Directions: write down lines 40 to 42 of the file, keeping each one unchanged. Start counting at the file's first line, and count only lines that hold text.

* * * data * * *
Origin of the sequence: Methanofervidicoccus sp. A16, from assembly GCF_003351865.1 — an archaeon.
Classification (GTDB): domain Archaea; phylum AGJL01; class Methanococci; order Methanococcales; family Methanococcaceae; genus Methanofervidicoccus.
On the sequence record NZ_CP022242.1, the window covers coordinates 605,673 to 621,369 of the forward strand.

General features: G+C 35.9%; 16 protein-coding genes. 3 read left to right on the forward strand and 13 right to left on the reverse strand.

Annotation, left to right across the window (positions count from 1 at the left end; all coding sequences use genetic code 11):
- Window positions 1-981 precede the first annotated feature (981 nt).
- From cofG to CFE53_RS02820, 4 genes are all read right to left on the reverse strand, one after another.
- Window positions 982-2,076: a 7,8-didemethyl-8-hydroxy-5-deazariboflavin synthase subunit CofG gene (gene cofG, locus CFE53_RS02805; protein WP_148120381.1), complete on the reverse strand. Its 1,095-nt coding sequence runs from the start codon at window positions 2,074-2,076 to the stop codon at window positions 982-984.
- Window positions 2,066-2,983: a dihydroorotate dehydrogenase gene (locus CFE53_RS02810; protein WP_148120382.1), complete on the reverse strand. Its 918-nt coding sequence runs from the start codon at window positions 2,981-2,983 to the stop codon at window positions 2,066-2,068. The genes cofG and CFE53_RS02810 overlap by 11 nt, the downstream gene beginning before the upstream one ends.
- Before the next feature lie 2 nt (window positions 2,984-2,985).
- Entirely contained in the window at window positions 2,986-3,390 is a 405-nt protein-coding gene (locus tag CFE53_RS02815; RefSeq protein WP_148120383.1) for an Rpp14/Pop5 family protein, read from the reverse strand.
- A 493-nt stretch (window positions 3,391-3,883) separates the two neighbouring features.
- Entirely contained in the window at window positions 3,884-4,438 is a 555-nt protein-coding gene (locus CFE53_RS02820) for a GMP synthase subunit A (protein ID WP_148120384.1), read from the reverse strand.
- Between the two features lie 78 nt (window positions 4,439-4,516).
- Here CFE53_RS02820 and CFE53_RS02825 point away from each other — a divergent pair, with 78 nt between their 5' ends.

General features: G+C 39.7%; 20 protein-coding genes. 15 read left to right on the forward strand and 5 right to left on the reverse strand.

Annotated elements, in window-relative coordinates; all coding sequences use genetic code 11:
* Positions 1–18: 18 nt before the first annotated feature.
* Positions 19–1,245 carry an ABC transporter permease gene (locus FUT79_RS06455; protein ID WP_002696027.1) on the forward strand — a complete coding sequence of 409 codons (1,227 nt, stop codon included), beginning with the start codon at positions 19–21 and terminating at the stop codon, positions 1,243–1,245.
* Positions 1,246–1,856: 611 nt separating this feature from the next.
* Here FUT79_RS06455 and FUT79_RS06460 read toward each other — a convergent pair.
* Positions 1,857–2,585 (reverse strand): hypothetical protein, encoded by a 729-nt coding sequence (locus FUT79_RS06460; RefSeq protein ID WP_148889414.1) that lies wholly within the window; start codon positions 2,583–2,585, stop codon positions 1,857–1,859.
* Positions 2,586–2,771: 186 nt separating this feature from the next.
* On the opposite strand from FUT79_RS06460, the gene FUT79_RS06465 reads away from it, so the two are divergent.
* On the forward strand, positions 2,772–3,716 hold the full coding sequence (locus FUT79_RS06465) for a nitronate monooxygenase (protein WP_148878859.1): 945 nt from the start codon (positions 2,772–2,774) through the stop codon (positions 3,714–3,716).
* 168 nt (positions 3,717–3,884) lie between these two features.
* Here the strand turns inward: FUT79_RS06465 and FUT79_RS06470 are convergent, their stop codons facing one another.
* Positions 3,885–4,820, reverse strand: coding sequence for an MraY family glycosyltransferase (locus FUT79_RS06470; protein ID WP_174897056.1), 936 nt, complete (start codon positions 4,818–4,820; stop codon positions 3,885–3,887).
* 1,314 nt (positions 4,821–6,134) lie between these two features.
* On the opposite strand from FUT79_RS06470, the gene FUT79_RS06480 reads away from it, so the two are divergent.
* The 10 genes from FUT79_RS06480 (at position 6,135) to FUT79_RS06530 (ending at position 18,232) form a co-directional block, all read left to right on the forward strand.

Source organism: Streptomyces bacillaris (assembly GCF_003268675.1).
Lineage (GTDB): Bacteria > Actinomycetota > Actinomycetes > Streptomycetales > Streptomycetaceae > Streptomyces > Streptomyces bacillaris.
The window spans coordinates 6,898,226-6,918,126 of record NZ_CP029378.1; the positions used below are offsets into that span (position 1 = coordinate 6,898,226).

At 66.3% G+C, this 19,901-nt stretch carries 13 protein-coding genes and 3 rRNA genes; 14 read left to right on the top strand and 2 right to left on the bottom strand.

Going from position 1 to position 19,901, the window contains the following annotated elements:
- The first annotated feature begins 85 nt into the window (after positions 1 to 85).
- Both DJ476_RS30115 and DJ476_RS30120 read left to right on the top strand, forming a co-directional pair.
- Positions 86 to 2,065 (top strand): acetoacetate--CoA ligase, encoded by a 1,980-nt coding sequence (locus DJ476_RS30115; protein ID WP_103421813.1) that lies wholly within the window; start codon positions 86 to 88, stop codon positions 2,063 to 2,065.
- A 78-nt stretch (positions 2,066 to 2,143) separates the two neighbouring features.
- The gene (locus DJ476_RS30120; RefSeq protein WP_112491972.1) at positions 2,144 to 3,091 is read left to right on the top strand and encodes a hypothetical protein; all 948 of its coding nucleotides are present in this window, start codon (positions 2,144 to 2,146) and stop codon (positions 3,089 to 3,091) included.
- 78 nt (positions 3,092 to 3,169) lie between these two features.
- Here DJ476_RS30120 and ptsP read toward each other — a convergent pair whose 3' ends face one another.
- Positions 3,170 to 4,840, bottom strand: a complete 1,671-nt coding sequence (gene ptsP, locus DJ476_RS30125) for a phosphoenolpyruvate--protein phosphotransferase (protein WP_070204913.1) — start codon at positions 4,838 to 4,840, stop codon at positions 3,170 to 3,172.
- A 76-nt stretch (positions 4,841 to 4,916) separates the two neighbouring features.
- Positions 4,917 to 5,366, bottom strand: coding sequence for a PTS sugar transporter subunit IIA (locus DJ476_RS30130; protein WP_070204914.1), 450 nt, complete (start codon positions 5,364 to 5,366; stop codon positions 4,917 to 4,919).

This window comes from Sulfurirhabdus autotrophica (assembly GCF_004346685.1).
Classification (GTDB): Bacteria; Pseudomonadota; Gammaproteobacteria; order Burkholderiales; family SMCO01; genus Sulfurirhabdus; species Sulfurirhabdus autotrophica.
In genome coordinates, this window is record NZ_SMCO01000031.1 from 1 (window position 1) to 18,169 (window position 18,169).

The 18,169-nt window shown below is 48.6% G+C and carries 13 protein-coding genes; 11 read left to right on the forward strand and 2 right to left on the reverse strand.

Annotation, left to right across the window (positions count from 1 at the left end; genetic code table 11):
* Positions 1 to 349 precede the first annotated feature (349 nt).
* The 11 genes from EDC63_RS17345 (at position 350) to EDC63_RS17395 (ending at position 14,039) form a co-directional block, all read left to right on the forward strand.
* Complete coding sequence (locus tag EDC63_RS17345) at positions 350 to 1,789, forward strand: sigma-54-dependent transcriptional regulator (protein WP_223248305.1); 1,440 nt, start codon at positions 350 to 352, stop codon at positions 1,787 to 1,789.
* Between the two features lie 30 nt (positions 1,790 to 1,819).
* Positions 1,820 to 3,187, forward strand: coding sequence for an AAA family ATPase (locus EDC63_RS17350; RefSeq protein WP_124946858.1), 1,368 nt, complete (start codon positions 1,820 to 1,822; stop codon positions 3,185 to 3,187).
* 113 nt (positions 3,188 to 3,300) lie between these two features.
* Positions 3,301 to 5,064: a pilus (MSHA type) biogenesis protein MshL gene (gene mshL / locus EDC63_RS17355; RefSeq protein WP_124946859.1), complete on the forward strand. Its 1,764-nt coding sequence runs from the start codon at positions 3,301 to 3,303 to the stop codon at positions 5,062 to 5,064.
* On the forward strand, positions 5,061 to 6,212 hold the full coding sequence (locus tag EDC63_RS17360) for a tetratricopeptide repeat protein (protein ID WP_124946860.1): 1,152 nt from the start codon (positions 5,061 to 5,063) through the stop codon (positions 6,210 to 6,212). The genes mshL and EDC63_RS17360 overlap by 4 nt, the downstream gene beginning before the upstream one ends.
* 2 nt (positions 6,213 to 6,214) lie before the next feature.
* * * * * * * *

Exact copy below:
- A 78-nt stretch (positions 2,066 to 2,143) separates the two neighbouring features.
- The gene (locus DJ476_RS30120; RefSeq protein WP_112491972.1) at positions 2,144 to 3,091 is read left to right on the top strand and encodes a hypothetical protein; all 948 of its coding nucleotides are present in this window, start codon (positions 2,144 to 2,146) and stop codon (positions 3,089 to 3,091) included.
- 78 nt (positions 3,092 to 3,169) lie between these two features.